From the CEO
Chief Executive Officer,
Te Rūnanga O Ngāi Tahu,
The other day my five-year-old nephew pointed out to me that I have “crazy hair”. Was I just trying to embrace the freedom of my naturally frizzy locks, or was it the result of three months into the leadership role having experienced a 360-degree view of everything that matters to Ngāi Tahu whānui? For a brief moment, I was jealous of all those separate government departments with their resources, before I headed back to my reality and expectations that are on the shoulders of our team.
This whirlwind tour of iwi, kāinga, whānau and individual-led tribal activities showed me that we are far from being a passive bunch. It emphasised that we are a vibrant, passionate and determined lot who want the best for our whānau in every which way you could imagine – phew! It’s an aspirational way of being and I see my role as enabling opportunities to bring this to tangible fruition. I am also a realist and note that if I want to better myself at something then I need to focus rather than skim the surface. It is an approach I bring to my new role.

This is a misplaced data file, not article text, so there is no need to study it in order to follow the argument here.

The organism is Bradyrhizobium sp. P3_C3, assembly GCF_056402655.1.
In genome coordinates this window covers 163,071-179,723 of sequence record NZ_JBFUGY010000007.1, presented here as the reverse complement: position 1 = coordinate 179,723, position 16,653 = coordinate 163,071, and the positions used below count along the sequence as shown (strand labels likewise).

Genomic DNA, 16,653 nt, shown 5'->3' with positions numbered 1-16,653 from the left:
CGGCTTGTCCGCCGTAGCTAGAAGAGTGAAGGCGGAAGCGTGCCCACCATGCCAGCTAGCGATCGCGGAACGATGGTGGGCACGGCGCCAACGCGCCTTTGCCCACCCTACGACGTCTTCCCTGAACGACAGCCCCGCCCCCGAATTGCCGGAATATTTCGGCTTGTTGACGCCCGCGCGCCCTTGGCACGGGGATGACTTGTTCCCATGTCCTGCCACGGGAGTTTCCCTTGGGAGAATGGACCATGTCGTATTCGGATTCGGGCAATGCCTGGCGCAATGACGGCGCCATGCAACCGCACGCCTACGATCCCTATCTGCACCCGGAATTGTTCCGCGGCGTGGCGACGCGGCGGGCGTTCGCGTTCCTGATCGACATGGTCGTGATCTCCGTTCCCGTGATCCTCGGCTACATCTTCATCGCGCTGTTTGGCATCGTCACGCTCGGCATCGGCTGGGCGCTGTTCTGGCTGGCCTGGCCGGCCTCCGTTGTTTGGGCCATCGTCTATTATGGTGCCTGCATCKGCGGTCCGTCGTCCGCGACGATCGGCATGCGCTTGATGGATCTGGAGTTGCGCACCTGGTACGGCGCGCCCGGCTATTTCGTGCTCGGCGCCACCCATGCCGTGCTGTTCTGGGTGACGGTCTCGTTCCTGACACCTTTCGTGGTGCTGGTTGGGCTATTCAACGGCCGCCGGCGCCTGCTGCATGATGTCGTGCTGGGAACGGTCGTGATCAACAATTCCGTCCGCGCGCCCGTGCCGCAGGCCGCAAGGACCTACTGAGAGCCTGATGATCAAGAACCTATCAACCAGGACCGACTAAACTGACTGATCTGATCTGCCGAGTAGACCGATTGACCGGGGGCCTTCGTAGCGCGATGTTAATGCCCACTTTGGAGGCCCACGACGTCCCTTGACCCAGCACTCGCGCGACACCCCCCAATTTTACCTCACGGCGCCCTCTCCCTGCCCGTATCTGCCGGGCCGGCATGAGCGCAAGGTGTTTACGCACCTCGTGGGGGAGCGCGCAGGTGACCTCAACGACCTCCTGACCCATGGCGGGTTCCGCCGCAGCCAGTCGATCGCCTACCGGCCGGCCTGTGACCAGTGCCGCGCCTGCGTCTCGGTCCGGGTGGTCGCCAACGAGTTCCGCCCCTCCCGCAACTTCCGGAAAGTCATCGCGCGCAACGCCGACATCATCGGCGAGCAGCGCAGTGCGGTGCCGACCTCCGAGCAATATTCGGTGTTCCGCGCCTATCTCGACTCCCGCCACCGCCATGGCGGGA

Speaking of learning, someone said to me the other day that I was the first person in the tribe they had spoken to who did not know much about mahinga kai. Given I was at the Ngāi Tahu Seafood board meeting, I was embarrassed for a minute, but later I recalled childhood days. Dad bringing home his beloved kina, and promptly being told to prepare it out in the garage. Mum and her magnificent ways of presenting crayfish. The muttonbird tins that would arrive at a certain time of the year. Whitebaiting adventures starting at absurdly early hours. The neighbours always had eels hanging in their garage before they popped them into their homemade smokehouse. So as a child maybe I knew how to benefit from mahinga kai, but my appreciation of the cultural and social values that lay beneath was somewhat lacking.
Recent opportunities to meet with spirited and enthusiastic water-baby whānau of all generations across Ngāi Tahu has catapulted me into their world of mahinga kai, and more specifically the worry of polluted waterways, eroding ecological habitats and land use intensification. I now have my eyes wide open when I travel up and down Te Waipounamu watching the kilometres of irrigation and wondering about all that water. I am a believer in finding a balance to drive the economy, but not at the expense of the environment.
After all, we are supposed to be ki uta, ki tai (from the mountains to the sea) guardians and if we cannot sustain and regenerate healthy waterways, what is the point of having a healthy economy in an unhealthy surrounding? For me, the blinkers are off. I now take notice of what is happening, and will continue to be